No second chances for convicted terrorists, no matter what


(This column originally appeared in the Toronto Sun)

By: Candice Malcolm

Should convicted terrorists get a “second chance” in Canada?

We’re about to find out. A Mississauga, Ont., man is currently in the U.S., awaiting sentencing for his ISIS plot to mass murder civilians in New York City.

Kuwait-born Abdulrahman El-Bahnasawy’s lawyers have asked for a shortened sentence for the 20-year-old, so he can come back to Canada and undergo mental health treatment and so-called religious counselling.

El-Bahnasawy was arrested in New Jersey in 2016 after taking steps towards his ISIS-inspired plot to attack New York City landmarks. He told an undercover FBI agent he wanted it to be “the next 9/11.”

His lawyers tried to build the case that he was a drug-addicted loner and suffered from mental illness. Despite efforts to paint him as a victim, he was found to be mentally fit to stand trial and pleaded guilty to several terrorism charges.

El-Bahnasawy has now penned a 24-page handwritten letter that supposedly apologizes for his actions. However, the publicly-released letter doesn’t lend much confidence to the idea that this man is remorseful or reformed in any way.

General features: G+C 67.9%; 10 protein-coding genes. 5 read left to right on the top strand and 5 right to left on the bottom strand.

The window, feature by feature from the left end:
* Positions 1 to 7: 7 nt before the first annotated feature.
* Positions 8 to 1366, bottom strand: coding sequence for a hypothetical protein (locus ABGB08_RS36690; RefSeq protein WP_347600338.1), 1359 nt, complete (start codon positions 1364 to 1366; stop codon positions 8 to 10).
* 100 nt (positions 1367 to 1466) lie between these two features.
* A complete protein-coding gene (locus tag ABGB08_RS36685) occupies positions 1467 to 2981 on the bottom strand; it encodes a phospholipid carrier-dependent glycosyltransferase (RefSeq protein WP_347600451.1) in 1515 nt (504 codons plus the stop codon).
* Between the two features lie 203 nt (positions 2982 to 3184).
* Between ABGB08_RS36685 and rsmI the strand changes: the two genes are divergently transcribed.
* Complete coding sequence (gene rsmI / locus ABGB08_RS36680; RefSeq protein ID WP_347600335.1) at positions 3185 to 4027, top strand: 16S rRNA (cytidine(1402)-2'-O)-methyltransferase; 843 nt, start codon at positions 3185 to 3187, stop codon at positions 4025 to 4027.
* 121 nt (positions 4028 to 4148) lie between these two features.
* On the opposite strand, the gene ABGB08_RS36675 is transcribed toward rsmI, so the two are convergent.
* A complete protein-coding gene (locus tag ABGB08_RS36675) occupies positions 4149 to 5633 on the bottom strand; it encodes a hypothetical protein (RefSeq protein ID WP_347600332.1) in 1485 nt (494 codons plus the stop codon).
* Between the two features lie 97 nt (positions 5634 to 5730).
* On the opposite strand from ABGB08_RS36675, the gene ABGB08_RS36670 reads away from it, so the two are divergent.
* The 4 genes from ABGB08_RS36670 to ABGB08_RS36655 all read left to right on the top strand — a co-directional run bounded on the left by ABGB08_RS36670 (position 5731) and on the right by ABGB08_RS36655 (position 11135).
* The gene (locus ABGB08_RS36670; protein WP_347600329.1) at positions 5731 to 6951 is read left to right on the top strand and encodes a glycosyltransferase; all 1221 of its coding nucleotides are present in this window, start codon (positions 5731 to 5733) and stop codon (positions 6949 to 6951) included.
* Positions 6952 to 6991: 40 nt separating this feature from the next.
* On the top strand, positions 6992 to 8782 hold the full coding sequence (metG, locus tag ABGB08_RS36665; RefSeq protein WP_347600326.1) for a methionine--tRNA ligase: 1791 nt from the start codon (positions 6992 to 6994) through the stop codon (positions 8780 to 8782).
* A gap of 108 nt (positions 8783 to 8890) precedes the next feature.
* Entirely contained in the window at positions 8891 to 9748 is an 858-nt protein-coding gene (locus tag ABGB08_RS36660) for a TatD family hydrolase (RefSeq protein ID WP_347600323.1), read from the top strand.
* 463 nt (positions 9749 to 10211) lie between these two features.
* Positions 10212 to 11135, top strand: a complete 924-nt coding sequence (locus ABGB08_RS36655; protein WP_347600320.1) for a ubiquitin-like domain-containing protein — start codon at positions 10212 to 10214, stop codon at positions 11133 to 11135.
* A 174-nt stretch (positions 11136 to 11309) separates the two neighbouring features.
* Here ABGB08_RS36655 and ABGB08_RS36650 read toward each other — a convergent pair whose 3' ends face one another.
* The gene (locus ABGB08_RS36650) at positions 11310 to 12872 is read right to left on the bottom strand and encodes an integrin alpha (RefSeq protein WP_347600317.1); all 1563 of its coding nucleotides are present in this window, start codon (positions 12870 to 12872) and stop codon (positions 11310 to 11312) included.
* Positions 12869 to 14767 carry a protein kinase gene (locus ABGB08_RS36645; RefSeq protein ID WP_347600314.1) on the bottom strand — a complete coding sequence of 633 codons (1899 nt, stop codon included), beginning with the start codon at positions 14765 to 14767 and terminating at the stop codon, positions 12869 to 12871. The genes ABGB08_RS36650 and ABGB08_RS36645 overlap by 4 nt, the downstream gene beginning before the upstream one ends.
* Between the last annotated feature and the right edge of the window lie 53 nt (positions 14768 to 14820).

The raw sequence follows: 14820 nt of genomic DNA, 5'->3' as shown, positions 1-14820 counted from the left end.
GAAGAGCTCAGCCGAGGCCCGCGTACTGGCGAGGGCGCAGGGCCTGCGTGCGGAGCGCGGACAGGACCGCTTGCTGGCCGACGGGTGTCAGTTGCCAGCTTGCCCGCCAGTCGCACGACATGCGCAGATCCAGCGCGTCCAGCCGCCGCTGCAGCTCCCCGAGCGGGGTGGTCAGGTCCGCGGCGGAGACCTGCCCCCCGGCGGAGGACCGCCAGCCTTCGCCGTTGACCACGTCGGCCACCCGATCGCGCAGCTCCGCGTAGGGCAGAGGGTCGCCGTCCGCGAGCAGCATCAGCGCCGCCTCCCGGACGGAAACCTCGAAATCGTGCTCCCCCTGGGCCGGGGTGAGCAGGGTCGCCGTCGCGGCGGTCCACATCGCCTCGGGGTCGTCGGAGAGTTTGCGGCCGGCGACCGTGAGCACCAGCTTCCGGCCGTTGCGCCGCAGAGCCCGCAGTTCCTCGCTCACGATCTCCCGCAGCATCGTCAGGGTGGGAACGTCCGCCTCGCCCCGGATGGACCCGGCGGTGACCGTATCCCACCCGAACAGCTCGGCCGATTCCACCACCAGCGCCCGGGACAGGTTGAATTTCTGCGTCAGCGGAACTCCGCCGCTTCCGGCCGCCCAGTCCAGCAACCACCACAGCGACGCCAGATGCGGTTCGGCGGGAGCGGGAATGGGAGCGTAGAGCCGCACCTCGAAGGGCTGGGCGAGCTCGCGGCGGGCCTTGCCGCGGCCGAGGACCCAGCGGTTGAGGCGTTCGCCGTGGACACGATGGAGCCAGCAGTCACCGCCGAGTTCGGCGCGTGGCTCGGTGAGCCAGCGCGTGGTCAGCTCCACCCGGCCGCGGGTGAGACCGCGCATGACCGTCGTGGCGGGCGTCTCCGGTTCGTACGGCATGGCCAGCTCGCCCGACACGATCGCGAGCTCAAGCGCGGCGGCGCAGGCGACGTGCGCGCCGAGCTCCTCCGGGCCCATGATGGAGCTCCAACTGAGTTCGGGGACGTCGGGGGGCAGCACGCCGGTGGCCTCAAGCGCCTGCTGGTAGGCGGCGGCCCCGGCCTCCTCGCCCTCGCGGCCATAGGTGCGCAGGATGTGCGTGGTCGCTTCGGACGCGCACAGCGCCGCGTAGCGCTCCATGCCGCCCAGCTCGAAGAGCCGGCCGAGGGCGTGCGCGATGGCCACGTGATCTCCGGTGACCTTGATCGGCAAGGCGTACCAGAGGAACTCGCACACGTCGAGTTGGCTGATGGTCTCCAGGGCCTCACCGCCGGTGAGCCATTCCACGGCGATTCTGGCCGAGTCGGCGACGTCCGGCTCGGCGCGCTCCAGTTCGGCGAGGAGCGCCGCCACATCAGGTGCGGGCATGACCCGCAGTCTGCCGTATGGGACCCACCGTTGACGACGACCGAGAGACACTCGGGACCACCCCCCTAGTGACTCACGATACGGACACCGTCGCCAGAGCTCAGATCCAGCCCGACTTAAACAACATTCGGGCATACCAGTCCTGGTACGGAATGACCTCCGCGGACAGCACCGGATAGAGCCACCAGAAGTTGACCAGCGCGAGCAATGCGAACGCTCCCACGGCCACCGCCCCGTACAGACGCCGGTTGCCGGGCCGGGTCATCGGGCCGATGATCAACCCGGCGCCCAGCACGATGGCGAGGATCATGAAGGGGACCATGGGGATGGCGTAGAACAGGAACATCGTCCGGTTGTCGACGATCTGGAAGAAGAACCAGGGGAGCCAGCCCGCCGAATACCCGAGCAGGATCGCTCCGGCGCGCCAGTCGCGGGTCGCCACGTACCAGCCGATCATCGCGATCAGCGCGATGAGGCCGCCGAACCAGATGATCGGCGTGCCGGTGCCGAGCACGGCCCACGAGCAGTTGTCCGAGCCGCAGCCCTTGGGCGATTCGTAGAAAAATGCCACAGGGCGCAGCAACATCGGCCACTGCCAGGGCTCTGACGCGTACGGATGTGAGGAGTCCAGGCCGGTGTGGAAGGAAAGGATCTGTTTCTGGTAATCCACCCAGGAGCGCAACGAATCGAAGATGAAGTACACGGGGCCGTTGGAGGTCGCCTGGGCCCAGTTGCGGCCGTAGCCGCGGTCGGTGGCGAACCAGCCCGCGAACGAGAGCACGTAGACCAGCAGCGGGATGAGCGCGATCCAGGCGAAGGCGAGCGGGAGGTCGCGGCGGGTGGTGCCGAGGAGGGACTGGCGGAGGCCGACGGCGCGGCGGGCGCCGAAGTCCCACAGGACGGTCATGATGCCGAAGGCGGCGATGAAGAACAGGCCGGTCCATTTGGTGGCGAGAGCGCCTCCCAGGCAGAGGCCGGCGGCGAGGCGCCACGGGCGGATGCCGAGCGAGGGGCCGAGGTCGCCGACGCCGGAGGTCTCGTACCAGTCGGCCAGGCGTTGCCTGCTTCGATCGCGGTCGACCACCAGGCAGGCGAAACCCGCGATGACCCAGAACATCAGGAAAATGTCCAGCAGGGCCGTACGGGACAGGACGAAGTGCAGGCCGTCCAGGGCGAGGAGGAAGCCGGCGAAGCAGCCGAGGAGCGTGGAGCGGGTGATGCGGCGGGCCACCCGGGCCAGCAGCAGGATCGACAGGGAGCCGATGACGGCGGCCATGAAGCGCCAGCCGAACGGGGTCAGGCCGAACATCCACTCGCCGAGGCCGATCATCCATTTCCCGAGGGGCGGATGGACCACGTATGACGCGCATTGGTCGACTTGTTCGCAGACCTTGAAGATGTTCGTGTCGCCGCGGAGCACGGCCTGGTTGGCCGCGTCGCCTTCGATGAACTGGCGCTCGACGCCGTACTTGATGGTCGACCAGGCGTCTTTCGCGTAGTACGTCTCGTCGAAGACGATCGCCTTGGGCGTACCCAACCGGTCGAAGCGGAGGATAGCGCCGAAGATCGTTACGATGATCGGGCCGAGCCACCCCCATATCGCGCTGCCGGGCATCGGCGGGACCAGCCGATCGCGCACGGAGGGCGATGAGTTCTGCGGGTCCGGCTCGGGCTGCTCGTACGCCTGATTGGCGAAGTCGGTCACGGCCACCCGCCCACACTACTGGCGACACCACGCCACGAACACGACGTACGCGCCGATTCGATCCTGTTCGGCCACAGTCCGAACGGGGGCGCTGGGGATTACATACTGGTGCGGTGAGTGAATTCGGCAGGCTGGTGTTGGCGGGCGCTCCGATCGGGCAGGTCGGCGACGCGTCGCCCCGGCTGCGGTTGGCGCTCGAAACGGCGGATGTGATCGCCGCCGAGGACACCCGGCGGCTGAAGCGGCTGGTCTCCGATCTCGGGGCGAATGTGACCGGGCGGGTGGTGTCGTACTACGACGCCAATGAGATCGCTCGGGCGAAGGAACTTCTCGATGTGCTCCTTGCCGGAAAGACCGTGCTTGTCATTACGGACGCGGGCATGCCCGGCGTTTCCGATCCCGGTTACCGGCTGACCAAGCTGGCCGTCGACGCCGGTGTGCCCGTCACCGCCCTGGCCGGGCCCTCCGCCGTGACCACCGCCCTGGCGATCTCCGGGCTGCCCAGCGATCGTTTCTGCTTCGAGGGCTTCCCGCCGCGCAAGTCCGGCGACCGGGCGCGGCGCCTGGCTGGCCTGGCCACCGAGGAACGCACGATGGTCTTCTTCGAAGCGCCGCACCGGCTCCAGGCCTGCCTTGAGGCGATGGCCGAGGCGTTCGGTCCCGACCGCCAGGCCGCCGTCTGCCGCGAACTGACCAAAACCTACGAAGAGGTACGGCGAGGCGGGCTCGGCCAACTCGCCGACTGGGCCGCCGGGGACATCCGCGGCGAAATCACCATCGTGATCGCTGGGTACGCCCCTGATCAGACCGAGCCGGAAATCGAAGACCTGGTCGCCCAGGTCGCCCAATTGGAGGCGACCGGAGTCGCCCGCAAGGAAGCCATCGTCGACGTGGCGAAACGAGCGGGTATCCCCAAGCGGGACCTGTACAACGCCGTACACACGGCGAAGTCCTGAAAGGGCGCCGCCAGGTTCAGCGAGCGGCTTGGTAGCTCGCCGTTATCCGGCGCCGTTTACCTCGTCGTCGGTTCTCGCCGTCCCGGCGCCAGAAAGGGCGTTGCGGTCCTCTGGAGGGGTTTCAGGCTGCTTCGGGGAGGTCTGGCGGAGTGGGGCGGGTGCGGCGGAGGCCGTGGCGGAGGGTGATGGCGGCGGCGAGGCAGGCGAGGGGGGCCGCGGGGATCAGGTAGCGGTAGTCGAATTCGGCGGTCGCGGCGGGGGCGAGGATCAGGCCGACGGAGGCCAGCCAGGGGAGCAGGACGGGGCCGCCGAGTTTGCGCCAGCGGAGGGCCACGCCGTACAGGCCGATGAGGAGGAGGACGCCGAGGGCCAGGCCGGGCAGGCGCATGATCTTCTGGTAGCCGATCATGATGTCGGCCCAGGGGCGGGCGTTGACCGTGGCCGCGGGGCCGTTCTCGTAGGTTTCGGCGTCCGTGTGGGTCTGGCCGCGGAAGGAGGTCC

Instead, it reads like a justification for jihad — the story of a victim whose parents pushed him towards fundamentalist Islam despite his desire to smoke pot and be a normal Canadian teenager.

He rambles on for 17 pages about his interest in drugs and his parent’s attempts to impose their religion upon him.

“My parents forced me to enrole (sic) in an Islamic school, I wasn’t Muslim and didn’t identify as Muslim, but it was better than Kuwait,” he wrote. It was at this Islamic school in Canada, he says, that he “realized Islam would fix all the problems in society or the world in general.”

He said he began to then reject “the rule of the people (or so called democracy and freedom)” and started down the path towards jihad.

El-Bahnasawy provides a propaganda-laden version of global affairs, where “the Jews and Christians” refuse to follow Islam, the Americans engage in a one-way war against Muslims and the Western media unfairly portrays ISIS as “barbaric” and “terrorists.”

This is what led him to “military jihad,” he says.

El-Bahnasawy’s story includes complaints about how he was treated in U.S. custody, and how sad he felt when American officers called him “wannabe ISIS.”

He finished his letter by stating his hope that Islam will govern the world, and encourages his judge to read the Qu’ran and convert to Islam. (“I hope to see you as a Muslim someday,” he writes.)

Meanwhile, his lawyers want us to believe that he is worthy of a second chance. A support letter written to the judge states that his family will help him to “be rehabilitated to be a productive member of society.” They sure didn’t do that the first time around.

Terrorists like El-Bahnasawy don’t deserve a second chance in Canada. And families like his don’t deserve a first chance either.

Too bad we live in a country where our Prime Minister not only believes in second chances, but also believes that former ISIS members can become an “extraordinarily powerful voice.”

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